Yes, the story machinery grinding its gears beneath the melodrama and celebrity guest stars is fairly ancient and conventional, but “Malibu Rising” is ultimately a classic family saga expounded pitch-perfectly and compulsively. The pleasures derived aren’t transcendental, but they’re genuine. And the novel does so much well for so long, it’s pat conclusion is entirely forgivable.

You know what: the Riva’s deserve it. 

ISBN: 9781786331533
Format: Paperback
Pages: 384
Published: 1st June 2021

Review: The Deep by Kyle Perry

Rating: 4 out of 5.

All of its bells and whistles aside, Kyle Perry’s “The Deep” reads to me like an exploration of the sliding scale or morality among his large gallery of characters, all of whom are bound by blood as members of the nefarious Dempsey family crime syndicate. 

His second novel, set in Shacktown on the Tasman Peninsula, is a battle between good and evil, you could say. Except that everyone in it is evil, at least to a degree, or has the capacity for it; but some are less evil than others, or are fighting against it; and most have their good sides. 

Its characters are knotted into a coiled mess of secrets, lies and revelations. 

The Dempsey family have run a drug ring for generations, using the fishing industry and the notorious Black Wind as cover. When thirteen-year-old Forest Dempsey — presumed dead for almost a decade — walks out of the ocean, bruised, battered, and branded, his return forcibly unites fractured members of the family; including Mackerel, desperately trying to keep out of trouble before his next court date; and his cousin Ahab, who renounced the underworld long ago. 

As they endeavour to understand what happened to Forest, the infamous drug Kingpin Blackbeard starts moving in on Shacktown, and their drug empire, compelling everyone with Dempsey blood coursing through their veins to confront their personal and familial ethos.   

“The Deep” is a mashup of Jane Harper and Matthew Reilly’s narrative sensibilities. Its location and landscape are fundamental to its being. But whereas Harper prefers a twisty slow burner, Perry chooses to flick on the afterburners, his sights set on crafting a rollicking thriller bursting with pages that grip and propel; those underwater scenes in particular. If Reilly wrote a small town mystery, it would be paced like this. The result is slightly undisciplined, but incredibly entertaining; like a whole season of television drama crammed breathlessly into 500 pages.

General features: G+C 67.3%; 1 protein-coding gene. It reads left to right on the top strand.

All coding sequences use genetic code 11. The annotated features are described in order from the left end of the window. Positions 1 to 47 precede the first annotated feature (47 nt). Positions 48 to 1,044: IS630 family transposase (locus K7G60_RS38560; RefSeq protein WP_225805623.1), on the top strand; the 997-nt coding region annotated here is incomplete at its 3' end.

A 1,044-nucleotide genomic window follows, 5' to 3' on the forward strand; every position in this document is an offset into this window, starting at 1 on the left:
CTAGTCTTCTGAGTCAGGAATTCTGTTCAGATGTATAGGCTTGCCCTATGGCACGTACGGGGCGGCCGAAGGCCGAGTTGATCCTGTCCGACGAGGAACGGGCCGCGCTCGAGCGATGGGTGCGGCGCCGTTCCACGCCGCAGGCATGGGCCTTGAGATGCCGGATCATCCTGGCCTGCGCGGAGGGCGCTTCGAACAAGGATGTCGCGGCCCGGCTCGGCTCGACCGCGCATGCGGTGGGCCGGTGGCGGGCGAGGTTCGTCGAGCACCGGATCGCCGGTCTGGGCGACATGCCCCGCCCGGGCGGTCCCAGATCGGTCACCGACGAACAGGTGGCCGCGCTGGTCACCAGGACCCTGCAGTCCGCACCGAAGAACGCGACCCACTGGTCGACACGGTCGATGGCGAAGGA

Published: 20 July 2021
ISBN: 9781760895716
Imprint: Michael Joseph
Format: Trade Paperback
Pages: 464
RRP: $32.99

Review: Follow Her Home by Steph Cha

Rating: 4 out of 5.

Steph Cha’s “Your House Will Pay” [2020] was an incredibly ambitious crime novel that confronted the legacy of the 1992 Los Angeles riots as it probed the residual pain, rage and grief felt by two families almost 30 years after a young black girl was shot to death by a Korean woman, who mistakenly believed the girl was stealing from her convenience store.

“Follow Her Home” is Cha’s first novel. Its scope is vastly different. It is a more contained, personal story, that still manages to bring LA to life through the eyes of Juniper Song: a twenty-something, Raymond Chandler-obsessed, Korean-American, who finds herself entangled in the kind of knotted caper Philip Marlowe would’ve struggled to untangle.

It starts with a simple favour. 

Luke Cook, Juniper’s longtime friend since high school, is convinced his father is sleeping with a young Korean girl who works for his law firm. Luke wants Juniper to find out for sure. Which is a weird request, sure; but it gives her a chance to play out her Marlowe sleuthing fantasy. Even though last time she dug into a similar affair involving her young sister’s seduction by her teacher, it resulted in Iris’s suicide. 

The night ends with Juniper being clubbed unconscious, and awakening to find a corpse in the trunk of her car. From there, the case unsnarls into a dangerous web of unscrupulous characters, murder and betrayal; everything you’d expect from a private eye novel, but prismed through the perspective of an atypical gumshoe. 

I could’ve done without the overt Chandler worshipping, which reaches saturation point by the halfway mark. The opening homage, and a couple lines here and there, would’ve been enough for me to get the gist: Marlowe is Juniper’s inspiration; she found solace in Chandler’s novels during a tumultuous period in her life. I get it. But this unsubtlety aside, “Follow Her Home” is brilliantly compelling and deeply atmospheric — a wonderful blend of classic hardboiled tropes married to contemporary ideals. Next, please.